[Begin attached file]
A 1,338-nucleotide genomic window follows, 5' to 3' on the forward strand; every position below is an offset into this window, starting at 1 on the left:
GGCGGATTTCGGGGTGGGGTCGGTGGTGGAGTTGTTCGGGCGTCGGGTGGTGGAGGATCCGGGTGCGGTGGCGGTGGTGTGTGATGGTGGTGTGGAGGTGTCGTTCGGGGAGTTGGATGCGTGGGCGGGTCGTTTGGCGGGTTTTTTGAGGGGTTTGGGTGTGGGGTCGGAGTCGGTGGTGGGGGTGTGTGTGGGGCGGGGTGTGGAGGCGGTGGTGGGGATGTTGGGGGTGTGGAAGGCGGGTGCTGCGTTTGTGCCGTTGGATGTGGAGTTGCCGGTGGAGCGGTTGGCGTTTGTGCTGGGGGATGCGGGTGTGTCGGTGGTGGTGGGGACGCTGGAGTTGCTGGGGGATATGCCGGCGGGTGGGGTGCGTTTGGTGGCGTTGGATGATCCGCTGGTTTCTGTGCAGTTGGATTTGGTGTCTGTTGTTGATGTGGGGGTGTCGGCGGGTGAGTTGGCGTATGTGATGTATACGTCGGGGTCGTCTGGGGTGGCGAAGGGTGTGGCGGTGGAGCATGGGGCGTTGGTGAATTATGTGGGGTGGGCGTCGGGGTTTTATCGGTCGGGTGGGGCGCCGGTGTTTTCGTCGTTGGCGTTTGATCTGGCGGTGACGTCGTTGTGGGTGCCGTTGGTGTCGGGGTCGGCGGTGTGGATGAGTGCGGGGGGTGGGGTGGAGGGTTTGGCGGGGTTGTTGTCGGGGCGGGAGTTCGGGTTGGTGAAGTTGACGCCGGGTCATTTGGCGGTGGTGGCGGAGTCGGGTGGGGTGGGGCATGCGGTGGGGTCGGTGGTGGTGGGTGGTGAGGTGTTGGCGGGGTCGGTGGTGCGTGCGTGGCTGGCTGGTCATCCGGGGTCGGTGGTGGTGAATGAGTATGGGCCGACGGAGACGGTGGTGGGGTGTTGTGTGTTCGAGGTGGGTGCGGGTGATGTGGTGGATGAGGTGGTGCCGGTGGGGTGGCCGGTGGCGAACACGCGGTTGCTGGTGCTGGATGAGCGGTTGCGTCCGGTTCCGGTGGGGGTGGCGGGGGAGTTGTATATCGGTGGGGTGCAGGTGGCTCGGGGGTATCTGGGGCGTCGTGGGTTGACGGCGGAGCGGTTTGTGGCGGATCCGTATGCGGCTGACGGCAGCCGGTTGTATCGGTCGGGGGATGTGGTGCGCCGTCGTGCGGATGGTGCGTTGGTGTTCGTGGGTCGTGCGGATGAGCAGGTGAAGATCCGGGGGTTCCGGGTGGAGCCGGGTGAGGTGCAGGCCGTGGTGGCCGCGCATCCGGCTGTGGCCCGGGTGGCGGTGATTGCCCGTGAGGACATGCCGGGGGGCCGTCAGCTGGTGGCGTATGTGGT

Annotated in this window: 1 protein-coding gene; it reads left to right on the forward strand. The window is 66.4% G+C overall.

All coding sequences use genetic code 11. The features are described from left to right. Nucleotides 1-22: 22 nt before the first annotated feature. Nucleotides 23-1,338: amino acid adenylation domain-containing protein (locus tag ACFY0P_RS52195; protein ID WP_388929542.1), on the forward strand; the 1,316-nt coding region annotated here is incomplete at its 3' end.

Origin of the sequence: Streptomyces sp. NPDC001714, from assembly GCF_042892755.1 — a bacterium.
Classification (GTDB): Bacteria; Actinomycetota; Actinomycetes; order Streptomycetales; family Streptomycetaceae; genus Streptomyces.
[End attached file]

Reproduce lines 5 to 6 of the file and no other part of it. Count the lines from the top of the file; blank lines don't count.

Origin of the sequence: Streptomyces sp. NPDC001714, from assembly GCF_042892755.1 — a bacterium.
Classification (GTDB): Bacteria; Actinomycetota; Actinomycetes; order Streptomycetales; family Streptomycetaceae; genus Streptomyces.